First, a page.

Mathematics Stack Exchange is a question and answer site for people studying math at any level and professionals in related fields. Join them; it only takes a minute:

Sign up
Here's how it works:
  1. Anybody can ask a question
  2. Anybody can answer
  3. The best answers are voted up and rise to the top

Problem: Let $\omega\in\Omega^r(M^n)$ suppose that $\int_\sum \omega = 0$ for every oriented smooth manifold $\sum \subseteq M^n$ that is diffeomorphic to $S^r$. Show that $d\omega = 0$.

Proof: Assume $d\omega \neq 0$. Then there exists $v_1, \ldots, v_{r+1}\in T_pM$ such that $d\omega_p(v_1, \ldots, v_{r+1}) \neq 0$.

$D^{r+1}\subseteq \mathbb{R}^{r+1}$ a smooth submanifold of $\mathbb{R}^{n}$ with boundary $S^r$. Let $(h,U)$ be a chart around $p$ such that $D^{r+1}$ (with some radius) is mapped to $N = h^{-1}(D^{r+1})$ around $p$. Then $N$ is a smooth submanifold of $M^n$ with boundary equal to $\partial N = h^{-1}(S^r)$ (diffeomorphic to $S^r$).

By definition of the integral and Stokes' theorem:

$\int_{\partial N} \omega = \int_N d\omega = \int_{D^{r+1}}(h^{-1})^* (d\omega)$.

Now let $\alpha = (h^{-1})^*(d\omega)$. Then $\alpha = f(x)dx_1\wedge\ldots\wedge dx_{r+1}$(topform in $\mathbb{R}^{r+1}$). Since $f(x) \neq 0$, it has to be different from zero on a small domain. Assume that $f(x) > 0$. Then $\int_{D^{r+1}}\alpha = \int_{D^{r+1}}f(x)d\mu_{r+1} > 0$.


-- I feel my idea is correct, but I'm not fully sure this is a full good proof. Could this have been done easier? I'm grateful for any feedback.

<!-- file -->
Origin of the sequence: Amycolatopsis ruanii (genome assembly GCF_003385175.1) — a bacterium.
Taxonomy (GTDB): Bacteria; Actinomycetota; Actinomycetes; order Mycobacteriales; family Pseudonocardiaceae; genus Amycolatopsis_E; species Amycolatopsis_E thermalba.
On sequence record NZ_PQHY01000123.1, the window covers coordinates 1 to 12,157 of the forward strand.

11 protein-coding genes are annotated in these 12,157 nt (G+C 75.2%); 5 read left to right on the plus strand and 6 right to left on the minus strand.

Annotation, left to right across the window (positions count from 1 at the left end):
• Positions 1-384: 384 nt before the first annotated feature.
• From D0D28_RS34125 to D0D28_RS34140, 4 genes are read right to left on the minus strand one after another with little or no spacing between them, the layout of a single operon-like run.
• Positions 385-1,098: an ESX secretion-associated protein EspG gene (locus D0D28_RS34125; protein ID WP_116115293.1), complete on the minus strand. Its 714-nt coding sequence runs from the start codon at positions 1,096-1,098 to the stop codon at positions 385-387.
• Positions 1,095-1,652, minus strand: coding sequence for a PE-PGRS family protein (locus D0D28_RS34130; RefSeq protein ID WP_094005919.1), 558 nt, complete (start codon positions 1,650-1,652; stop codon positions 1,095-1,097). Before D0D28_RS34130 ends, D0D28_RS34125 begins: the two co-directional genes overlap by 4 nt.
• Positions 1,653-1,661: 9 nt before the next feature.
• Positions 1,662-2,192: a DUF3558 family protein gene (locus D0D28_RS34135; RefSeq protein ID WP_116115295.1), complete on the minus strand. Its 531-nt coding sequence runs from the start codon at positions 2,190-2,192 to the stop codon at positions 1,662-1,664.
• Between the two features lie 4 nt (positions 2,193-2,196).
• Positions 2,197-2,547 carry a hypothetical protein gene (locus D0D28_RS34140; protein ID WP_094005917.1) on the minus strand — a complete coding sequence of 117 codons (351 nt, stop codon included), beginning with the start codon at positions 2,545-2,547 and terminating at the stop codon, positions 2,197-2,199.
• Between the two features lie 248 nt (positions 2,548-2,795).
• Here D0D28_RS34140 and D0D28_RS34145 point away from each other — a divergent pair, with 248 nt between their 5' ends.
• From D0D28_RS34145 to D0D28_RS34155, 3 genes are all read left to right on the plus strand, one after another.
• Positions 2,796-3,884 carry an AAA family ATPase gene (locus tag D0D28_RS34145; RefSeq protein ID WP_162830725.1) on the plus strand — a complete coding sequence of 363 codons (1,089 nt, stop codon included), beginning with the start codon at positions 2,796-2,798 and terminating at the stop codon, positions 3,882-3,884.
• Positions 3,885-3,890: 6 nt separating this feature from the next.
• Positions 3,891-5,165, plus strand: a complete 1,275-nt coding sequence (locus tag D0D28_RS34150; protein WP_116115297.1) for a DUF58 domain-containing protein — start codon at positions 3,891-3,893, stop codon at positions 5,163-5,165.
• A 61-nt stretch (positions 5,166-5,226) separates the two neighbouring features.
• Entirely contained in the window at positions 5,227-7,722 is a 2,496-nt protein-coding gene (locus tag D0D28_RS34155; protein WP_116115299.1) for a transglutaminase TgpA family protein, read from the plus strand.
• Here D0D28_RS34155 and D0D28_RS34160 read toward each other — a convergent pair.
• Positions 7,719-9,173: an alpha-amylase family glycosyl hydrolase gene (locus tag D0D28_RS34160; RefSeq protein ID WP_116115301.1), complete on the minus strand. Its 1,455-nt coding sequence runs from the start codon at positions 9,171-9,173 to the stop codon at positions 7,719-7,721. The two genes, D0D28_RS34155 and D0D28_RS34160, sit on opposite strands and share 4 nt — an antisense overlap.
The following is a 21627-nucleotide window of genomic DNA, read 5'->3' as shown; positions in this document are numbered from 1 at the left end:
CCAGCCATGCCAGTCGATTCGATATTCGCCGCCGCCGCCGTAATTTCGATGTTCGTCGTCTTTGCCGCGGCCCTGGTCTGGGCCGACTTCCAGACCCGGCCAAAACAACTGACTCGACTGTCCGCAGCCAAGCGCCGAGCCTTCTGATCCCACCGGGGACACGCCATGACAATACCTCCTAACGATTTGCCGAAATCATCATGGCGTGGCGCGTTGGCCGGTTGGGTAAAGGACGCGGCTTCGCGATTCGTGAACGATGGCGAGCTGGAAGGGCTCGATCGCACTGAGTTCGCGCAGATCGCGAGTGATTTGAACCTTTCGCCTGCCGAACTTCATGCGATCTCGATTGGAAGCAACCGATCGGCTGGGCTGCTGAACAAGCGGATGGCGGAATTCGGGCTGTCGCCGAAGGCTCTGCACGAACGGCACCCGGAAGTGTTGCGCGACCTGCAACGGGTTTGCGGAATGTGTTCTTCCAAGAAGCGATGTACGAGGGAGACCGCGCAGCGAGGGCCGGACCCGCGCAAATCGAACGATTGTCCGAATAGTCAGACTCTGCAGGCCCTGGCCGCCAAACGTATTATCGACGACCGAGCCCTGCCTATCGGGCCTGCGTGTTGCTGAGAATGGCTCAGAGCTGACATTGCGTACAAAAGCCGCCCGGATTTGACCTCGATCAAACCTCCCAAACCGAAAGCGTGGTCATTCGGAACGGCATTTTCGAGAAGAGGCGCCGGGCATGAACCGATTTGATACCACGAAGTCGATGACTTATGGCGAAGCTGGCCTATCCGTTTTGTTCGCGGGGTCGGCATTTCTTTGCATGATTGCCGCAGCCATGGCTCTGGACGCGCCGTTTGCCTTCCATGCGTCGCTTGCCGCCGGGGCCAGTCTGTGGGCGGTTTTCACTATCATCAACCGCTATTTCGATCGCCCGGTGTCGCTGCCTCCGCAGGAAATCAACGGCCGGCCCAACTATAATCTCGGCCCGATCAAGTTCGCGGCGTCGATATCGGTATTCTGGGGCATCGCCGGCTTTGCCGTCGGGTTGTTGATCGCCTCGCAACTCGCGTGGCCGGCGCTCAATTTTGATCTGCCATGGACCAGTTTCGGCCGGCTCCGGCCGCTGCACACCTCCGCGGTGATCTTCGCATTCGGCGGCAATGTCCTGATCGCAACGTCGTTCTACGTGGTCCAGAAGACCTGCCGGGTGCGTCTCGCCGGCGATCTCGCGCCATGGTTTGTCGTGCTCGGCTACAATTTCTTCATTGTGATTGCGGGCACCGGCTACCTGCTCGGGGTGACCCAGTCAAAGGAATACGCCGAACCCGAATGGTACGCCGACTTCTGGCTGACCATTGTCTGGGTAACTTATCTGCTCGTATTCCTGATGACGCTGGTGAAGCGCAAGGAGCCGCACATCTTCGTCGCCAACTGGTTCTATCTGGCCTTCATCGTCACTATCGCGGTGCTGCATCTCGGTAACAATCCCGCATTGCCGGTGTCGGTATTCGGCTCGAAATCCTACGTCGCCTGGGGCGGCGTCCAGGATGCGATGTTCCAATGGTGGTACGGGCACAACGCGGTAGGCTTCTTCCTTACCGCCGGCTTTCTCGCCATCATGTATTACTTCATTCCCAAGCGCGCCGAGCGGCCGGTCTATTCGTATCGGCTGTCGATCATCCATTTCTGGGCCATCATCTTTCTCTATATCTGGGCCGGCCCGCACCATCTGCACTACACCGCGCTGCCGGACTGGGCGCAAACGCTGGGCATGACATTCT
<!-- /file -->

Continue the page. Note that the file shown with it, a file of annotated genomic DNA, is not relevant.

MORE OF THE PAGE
share|cite|improve this question
I think you need to assume that $r<n$, or there may be no such oriented smooth submanifold. – Akhil Mathew Nov 29 '10 at 0:05
I think this seems reasonable. The idea is that the integral of $\omega$ will vanish on the boundary of any $r+1$-ball in $M$ by Stokes theorem. Now just shrink the ball so it is really small. Then this integral is essentially the value of $\omega$ at the center. So this value is zero. – Akhil Mathew Nov 29 '10 at 0:07
Yes, $r<n$ is assumed in the proof. – M.B. Nov 29 '10 at 0:12
@M.B.: I know this is old, but perhaps you might consider adding an answer to your question to give it closure? It looks like a correct proof to me. – mixedmath May 9 '12 at 5:13
up vote 3 down vote accepted

As suggested by mixedmath since the proof was correct to begin with.

share|cite|improve this answer

Your Answer


By posting your answer, you agree to the privacy policy and terms of service.

Not the answer you're looking for? Browse other questions tagged or ask your own question.